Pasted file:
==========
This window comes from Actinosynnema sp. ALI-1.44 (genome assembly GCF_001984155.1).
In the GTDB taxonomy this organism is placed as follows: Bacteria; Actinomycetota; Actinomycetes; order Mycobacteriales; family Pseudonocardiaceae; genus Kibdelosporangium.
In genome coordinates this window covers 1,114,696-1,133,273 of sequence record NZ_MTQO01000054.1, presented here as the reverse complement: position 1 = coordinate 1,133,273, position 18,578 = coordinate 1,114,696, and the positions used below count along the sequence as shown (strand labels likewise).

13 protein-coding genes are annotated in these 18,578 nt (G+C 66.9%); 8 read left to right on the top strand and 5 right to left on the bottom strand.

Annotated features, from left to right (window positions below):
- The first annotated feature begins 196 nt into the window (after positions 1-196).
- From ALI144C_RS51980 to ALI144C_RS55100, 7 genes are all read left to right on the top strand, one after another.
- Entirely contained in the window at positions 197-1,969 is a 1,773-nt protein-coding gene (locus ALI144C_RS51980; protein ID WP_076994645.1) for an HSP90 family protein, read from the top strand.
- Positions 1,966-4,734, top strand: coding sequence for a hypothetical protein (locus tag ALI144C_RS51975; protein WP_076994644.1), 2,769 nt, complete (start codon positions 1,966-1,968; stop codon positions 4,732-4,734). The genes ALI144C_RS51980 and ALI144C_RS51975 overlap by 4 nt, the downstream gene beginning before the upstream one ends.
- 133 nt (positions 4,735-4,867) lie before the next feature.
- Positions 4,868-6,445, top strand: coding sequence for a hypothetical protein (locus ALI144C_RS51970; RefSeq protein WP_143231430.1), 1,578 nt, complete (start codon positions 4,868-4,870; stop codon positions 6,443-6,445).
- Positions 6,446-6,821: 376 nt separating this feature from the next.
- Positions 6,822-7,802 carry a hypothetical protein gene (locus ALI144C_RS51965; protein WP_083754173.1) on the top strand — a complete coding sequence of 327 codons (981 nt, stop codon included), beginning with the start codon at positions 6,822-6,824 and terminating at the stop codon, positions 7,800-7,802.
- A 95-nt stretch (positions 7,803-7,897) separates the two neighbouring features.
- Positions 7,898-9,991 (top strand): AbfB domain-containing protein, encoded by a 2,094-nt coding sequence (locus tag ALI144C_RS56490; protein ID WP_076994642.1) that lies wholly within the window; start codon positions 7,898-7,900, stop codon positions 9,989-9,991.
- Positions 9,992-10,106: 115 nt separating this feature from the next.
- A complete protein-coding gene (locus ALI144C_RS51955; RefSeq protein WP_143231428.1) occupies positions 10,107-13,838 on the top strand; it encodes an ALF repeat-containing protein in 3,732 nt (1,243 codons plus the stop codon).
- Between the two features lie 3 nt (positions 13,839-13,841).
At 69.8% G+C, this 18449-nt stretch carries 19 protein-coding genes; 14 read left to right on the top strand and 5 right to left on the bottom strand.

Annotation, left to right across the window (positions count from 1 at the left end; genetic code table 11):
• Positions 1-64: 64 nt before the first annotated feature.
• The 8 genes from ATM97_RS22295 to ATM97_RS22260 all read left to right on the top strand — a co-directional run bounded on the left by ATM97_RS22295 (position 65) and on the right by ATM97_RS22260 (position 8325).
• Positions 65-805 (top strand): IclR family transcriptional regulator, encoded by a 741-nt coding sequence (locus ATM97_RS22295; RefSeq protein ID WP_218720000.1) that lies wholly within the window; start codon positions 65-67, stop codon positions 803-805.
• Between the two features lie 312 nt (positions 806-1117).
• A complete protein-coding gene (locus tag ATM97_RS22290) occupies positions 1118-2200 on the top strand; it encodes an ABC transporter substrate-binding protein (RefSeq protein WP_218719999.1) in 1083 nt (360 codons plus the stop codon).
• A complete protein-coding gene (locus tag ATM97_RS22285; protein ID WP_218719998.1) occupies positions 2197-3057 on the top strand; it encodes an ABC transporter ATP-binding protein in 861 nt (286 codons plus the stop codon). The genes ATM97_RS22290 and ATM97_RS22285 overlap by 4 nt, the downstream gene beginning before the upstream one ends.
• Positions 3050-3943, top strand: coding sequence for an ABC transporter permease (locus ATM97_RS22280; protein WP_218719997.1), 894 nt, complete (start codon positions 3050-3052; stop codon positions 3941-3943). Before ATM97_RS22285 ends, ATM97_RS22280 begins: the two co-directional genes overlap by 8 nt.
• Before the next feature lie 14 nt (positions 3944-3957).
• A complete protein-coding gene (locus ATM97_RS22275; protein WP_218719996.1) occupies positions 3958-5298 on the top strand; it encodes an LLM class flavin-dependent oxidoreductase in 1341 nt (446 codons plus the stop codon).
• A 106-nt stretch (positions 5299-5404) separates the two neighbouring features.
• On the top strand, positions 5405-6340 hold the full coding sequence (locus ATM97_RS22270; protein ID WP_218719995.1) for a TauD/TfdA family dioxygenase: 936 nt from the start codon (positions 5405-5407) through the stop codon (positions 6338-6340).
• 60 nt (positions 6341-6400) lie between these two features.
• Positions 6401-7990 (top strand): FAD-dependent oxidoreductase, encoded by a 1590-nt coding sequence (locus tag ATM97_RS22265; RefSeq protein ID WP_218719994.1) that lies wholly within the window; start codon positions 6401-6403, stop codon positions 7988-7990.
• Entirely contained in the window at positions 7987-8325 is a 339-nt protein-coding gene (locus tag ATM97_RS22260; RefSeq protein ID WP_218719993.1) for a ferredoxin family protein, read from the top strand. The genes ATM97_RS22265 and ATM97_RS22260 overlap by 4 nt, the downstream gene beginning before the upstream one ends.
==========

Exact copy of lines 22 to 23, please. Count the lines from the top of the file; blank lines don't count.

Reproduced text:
• The 8 genes from ATM97_RS22295 to ATM97_RS22260 all read left to right on the top strand — a co-directional run bounded on the left by ATM97_RS22295 (position 65) and on the right by ATM97_RS22260 (position 8325).
• Positions 65-805 (top strand): IclR family transcriptional regulator, encoded by a 741-nt coding sequence (locus ATM97_RS22295; RefSeq protein ID WP_218720000.1) that lies wholly within the window; start codon positions 65-67, stop codon positions 803-805.